Posts Tagged ‘beekeeping green honeybee honey bee natural sustainable TBH top bar hive’

About honey bees and January… and April…

December 31, 2011

About honey bees and January… and April…

Beekeeping is funny, isn’t it? I mean, it’s a spring thing, right?  The flowers are blooming, gardens are growing, bees are buzzing, it’s an exciting, growing time. But to understand how “things bee” get started up in the spring, you have to go backwards into the winter, to see how things arrived at spring. For instance, honeybees finish up the summer season and go into the hive in the fall, where they cluster, and they do something akin to hibernating all winter long. Continuing beekeepers have to force themselves to sit on their hands all winter long–you can’t open up a hive in freezing temperatures, at least not with happy results.

New beekeepers, on the other hand, who are just getting started in the spring, have been planning for their brand new hives since the dead of winter. So these beekeepers discover that ordering bees should be done in January! The honey bee suppliers that I talk with are, like me, usually sold out of package bees by mid-March at the latest.  So new beekeepers are usually johnny-on-the-spot when it comes to ordering their first bees.

But consider the continuing beekeeper whose bees don’t overwinter. April is said to be the cruelest month in beekeeping, at least here in New England. Sometimes you see these hives flying in February, and again in March–but come April that hive is dead. That beekeeper did not even stand a chance when it came to ordering bees; and so, it’s not unusual for experienced beekeepers to order some packages of bees in January as “insurance”. Yes, that seems counterintuitive – if you think that’s odd, you’re right. January by rights is the month for sitting by the fire, and thumbing through your seed catalog, not for ordering honeybees.

The thing to know is this: if you are just beginning your beekeeping journey, be prepared to order package bees as early as possible. January is not too early. And if you are continuing your beekeeping journey, it is not a bad idea to order an insurance package, in the event that April does you wrong. The thing about having ordered a package in January, and then not needing it–is that now you have a cause for celebration! And a sad beekeeper, who didn’t order bees but then learned that their hive was gone in April, will celebrate too – and will be grateful to you when it turns out that you don’t need that package of bees.

So the moral is: order early, order often! It’s far more frustrating to need bees and not have them, then it is to have bees and not need them. I can almost guarantee you that somebody will be happy to get your “insurance package” when April rolls around. Of course, if your bees successfully overwintered, and now you have an additional colony, well – what part of this is a bad plan?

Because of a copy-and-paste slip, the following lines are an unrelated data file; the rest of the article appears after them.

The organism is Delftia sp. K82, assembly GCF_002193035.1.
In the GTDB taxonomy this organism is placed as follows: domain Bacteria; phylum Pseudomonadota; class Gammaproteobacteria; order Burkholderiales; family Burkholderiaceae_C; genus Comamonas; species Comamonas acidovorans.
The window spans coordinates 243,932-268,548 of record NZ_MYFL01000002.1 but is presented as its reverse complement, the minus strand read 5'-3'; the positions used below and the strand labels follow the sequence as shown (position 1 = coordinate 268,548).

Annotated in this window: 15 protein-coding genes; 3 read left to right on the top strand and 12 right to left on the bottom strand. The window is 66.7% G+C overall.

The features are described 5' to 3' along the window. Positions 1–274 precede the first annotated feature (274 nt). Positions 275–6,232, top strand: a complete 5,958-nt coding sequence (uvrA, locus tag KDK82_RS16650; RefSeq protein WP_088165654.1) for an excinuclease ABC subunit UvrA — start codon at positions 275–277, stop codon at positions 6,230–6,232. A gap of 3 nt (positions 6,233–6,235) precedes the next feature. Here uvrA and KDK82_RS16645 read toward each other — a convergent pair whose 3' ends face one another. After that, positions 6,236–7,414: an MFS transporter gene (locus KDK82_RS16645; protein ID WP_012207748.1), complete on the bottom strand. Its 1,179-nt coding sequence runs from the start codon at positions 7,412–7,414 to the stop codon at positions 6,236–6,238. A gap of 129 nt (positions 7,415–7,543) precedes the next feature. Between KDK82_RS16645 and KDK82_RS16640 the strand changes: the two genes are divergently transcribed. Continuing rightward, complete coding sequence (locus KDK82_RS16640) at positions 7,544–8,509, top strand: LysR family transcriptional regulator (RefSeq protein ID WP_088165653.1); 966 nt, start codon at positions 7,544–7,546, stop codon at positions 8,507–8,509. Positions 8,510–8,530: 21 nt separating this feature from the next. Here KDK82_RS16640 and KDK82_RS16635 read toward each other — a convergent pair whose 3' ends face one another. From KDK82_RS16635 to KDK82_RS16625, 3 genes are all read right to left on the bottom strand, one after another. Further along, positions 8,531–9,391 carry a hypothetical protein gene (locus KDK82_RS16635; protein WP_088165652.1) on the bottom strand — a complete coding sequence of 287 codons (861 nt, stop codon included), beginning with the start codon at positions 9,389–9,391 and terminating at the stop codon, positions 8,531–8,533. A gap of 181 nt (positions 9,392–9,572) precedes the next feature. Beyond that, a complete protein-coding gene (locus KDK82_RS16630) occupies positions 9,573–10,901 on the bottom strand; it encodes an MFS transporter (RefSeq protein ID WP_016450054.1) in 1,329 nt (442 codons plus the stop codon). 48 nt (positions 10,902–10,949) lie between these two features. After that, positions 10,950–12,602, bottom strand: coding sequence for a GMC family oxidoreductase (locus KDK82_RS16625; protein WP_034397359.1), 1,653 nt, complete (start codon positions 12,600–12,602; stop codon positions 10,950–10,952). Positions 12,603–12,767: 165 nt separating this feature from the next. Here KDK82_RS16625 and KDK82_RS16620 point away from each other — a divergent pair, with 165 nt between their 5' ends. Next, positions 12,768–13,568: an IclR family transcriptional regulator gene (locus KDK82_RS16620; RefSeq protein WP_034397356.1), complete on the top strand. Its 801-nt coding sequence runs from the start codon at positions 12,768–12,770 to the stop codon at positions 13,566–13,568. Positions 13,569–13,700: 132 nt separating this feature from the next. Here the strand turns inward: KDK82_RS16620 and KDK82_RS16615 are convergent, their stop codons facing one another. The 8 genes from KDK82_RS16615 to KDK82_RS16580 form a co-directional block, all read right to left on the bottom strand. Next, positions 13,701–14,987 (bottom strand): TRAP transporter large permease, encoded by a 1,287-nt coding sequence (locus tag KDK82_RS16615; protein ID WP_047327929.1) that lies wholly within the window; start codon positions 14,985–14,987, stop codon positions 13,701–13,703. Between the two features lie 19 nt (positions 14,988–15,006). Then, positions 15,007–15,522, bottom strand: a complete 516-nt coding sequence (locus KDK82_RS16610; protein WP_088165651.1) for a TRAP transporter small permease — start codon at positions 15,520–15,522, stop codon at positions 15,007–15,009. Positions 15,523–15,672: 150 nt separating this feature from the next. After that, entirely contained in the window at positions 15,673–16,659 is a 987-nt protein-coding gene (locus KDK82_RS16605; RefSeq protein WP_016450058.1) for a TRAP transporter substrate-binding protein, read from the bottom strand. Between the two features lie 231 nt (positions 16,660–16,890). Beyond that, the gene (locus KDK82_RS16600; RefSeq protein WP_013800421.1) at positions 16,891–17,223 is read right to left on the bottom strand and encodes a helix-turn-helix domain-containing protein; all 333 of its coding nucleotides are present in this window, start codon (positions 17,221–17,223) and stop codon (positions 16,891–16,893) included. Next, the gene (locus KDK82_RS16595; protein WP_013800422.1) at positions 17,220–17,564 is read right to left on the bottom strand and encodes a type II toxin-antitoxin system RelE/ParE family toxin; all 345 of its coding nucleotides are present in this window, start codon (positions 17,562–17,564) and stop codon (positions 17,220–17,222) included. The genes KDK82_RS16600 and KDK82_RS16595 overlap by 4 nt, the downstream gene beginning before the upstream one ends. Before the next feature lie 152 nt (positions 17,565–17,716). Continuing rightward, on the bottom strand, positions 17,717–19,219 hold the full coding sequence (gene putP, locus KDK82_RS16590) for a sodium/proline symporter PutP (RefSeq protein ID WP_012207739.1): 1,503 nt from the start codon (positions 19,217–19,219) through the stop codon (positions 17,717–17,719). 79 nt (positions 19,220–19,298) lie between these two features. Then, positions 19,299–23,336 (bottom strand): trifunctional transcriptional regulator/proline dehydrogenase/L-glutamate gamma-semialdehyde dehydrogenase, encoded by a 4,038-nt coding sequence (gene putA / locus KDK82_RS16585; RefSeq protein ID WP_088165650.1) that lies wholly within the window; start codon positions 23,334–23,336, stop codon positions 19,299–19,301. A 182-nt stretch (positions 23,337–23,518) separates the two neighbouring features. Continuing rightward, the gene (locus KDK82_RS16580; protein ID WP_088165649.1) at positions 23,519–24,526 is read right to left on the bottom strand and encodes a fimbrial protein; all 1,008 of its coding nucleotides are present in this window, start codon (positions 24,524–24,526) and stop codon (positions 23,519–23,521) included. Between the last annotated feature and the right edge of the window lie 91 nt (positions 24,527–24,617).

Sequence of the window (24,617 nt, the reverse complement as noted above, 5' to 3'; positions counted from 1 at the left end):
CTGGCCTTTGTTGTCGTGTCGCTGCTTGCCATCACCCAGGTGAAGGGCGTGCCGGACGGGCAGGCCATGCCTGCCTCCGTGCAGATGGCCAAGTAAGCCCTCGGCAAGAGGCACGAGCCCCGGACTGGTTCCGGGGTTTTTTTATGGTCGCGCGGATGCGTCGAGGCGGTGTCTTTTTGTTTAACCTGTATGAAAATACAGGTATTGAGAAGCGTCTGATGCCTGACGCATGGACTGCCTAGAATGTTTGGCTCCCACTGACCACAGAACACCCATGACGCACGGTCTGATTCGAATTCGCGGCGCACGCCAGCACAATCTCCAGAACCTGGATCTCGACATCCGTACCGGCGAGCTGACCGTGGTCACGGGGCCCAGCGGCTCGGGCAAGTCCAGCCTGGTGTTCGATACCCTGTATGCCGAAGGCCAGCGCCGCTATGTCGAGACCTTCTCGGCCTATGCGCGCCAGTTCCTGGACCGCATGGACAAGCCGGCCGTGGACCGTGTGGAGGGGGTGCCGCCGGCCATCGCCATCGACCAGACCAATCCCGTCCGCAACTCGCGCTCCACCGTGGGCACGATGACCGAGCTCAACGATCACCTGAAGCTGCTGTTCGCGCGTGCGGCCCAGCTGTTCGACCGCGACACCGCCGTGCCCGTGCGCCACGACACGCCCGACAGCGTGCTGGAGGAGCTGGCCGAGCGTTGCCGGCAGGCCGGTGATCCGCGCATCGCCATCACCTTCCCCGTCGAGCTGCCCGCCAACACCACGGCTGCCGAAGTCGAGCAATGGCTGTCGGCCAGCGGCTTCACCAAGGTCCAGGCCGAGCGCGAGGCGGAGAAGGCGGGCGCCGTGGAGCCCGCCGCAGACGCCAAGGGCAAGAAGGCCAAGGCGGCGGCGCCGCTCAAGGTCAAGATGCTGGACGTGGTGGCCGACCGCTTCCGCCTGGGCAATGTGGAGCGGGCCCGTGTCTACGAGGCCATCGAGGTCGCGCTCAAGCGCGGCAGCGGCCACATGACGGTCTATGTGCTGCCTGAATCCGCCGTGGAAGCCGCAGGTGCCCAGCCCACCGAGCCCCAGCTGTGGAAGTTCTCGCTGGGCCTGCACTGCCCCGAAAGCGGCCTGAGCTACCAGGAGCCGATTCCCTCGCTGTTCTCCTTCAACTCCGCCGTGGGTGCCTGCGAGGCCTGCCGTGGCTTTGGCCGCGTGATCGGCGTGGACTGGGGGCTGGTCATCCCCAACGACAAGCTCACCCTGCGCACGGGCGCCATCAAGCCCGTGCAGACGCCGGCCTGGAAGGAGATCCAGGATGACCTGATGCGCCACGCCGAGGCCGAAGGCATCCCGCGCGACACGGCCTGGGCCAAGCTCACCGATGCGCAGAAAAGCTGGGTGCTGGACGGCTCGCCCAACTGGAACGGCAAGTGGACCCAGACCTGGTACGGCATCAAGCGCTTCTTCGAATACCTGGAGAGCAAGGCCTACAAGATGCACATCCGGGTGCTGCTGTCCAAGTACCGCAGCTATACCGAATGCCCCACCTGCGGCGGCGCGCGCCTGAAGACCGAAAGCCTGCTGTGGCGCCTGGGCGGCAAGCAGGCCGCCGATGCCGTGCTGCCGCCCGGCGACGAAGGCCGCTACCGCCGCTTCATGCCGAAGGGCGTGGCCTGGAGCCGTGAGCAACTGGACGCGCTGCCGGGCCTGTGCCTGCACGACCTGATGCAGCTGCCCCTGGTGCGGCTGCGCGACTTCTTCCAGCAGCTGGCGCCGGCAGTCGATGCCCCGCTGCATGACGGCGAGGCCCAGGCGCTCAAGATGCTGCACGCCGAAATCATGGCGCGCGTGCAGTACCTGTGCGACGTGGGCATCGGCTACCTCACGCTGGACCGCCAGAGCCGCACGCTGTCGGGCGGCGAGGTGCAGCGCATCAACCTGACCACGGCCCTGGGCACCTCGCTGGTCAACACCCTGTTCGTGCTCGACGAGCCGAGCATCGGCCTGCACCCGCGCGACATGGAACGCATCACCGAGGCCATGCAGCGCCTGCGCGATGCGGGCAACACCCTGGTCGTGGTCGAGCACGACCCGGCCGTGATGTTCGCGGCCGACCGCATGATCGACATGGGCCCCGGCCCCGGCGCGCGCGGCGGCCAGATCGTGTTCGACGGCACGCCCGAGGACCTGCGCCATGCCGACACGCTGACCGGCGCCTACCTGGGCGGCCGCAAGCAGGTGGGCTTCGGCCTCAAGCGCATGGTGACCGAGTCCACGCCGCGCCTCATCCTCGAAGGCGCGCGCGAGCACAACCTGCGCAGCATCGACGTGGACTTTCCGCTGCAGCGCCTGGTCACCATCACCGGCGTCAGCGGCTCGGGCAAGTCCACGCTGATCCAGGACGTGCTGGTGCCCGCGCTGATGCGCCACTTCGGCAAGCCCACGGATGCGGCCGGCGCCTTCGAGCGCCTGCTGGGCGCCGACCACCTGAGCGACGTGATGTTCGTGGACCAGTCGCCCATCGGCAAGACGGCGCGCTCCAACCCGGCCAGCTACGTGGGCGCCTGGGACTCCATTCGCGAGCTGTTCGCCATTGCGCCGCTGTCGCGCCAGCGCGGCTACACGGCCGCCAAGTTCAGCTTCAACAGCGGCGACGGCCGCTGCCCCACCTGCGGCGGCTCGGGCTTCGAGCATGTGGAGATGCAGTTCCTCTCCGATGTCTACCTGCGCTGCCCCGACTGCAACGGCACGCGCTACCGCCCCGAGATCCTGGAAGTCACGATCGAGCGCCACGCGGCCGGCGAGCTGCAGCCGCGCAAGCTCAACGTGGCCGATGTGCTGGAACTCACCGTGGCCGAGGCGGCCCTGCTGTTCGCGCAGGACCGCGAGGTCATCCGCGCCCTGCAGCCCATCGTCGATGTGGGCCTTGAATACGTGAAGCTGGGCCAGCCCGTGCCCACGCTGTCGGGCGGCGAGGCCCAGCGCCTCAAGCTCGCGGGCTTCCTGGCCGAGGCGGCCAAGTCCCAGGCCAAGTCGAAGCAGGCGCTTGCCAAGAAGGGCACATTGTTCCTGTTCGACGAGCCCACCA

But when it comes to planning–if you think you *might* need bees–order bees. You’re not likely to be sorry. And besides, it’s a cheerful thing to think about bees when you’re huddling by the wood stove in January!

 

**For quality top bar beekeeping equipment, be sure to visit our webpage at http://www.goldstarhoneybees.com!**

Top Bar Beekeeping 101 – Weekend Intensive

February 20, 2011

Announcing Gold Star Honeybees’ next Top Bar Beekeeping 101 – Weekend Intensive!

Saturday and Sunday, March 5 and 6 at the Morris Farm in Wiscasset, Maine.

Regular tuition is $175 – but earlybirds save $25 when they register before February 25th.  That’s only $150 for two full days of bee buzz!

Tuition includes breakfast and lunch both days – and be aware that when we say we feed you – we look for the very best organic food we can come up with – because we’ve got to make the connection sooner or later — ORGANIC IS A BEE’S BEST FRIEND!

Enroll online!

Detailed description of our Weekend Intensive.

Special Note:  We will be video-taping this class as part of our plan to make the Weekend Intensive available to on-line students who aren’t so fortunate as to be able to come to Maine.  Don’t be shy – you can help spread the word about healthy bees!

Sign up soon – procrastinating costs money!

And if you’re interested in hosting this class in an area near you (and that could mean anywhere on earth) – email us at classes@goldstarhoneybees.com.  We will be happy to send you our Hosting Package and the Planning worksheet with details on how you could host one and may even find that it raises some amount of funds for you as host.

Get ready for spring 2011!

What are you waiting for?  We can’t wait to meet you!

 

Gold Star Honeybees, PO Box 1061, Bath, ME  04530  207-449-1121 http://www.goldstarhoneybees.com